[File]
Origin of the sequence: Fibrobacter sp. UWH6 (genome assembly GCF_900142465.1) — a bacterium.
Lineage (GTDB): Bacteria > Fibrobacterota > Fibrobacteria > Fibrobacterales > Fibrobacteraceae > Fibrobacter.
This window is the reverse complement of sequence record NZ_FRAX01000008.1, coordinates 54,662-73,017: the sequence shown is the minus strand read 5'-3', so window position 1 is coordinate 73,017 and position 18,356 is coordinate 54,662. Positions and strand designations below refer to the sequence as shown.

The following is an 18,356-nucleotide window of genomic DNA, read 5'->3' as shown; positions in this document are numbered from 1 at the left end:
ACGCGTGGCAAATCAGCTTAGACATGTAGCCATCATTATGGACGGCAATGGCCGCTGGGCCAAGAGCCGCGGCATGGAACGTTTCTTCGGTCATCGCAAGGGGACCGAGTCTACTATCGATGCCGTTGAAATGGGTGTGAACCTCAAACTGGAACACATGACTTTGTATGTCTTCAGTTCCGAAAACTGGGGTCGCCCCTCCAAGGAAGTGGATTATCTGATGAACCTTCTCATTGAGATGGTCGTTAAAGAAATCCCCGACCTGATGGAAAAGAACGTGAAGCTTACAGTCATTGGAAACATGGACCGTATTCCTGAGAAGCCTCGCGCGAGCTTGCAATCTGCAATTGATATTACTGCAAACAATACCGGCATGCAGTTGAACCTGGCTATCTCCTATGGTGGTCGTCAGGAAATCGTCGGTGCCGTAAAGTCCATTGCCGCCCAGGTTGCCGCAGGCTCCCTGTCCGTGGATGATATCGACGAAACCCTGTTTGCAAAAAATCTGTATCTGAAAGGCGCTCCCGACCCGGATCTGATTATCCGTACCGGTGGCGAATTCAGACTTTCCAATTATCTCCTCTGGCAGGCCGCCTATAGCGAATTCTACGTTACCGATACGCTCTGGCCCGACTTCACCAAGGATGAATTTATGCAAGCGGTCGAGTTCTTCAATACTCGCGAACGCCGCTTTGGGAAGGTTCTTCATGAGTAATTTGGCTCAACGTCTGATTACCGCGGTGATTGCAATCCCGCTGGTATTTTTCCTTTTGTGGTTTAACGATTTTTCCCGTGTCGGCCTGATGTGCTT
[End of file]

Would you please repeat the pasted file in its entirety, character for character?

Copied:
Origin of the sequence: Fibrobacter sp. UWH6 (genome assembly GCF_900142465.1) — a bacterium.
Lineage (GTDB): Bacteria > Fibrobacterota > Fibrobacteria > Fibrobacterales > Fibrobacteraceae > Fibrobacter.
This window is the reverse complement of sequence record NZ_FRAX01000008.1, coordinates 54,662-73,017: the sequence shown is the minus strand read 5'-3', so window position 1 is coordinate 73,017 and position 18,356 is coordinate 54,662. Positions and strand designations below refer to the sequence as shown.

The following is an 18,356-nucleotide window of genomic DNA, read 5'->3' as shown; positions in this document are numbered from 1 at the left end:
ACGCGTGGCAAATCAGCTTAGACATGTAGCCATCATTATGGACGGCAATGGCCGCTGGGCCAAGAGCCGCGGCATGGAACGTTTCTTCGGTCATCGCAAGGGGACCGAGTCTACTATCGATGCCGTTGAAATGGGTGTGAACCTCAAACTGGAACACATGACTTTGTATGTCTTCAGTTCCGAAAACTGGGGTCGCCCCTCCAAGGAAGTGGATTATCTGATGAACCTTCTCATTGAGATGGTCGTTAAAGAAATCCCCGACCTGATGGAAAAGAACGTGAAGCTTACAGTCATTGGAAACATGGACCGTATTCCTGAGAAGCCTCGCGCGAGCTTGCAATCTGCAATTGATATTACTGCAAACAATACCGGCATGCAGTTGAACCTGGCTATCTCCTATGGTGGTCGTCAGGAAATCGTCGGTGCCGTAAAGTCCATTGCCGCCCAGGTTGCCGCAGGCTCCCTGTCCGTGGATGATATCGACGAAACCCTGTTTGCAAAAAATCTGTATCTGAAAGGCGCTCCCGACCCGGATCTGATTATCCGTACCGGTGGCGAATTCAGACTTTCCAATTATCTCCTCTGGCAGGCCGCCTATAGCGAATTCTACGTTACCGATACGCTCTGGCCCGACTTCACCAAGGATGAATTTATGCAAGCGGTCGAGTTCTTCAATACTCGCGAACGCCGCTTTGGGAAGGTTCTTCATGAGTAATTTGGCTCAACGTCTGATTACCGCGGTGATTGCAATCCCGCTGGTATTTTTCCTTTTGTGGTTTAACGATTTTTCCCGTGTCGGCCTGATGTGCTT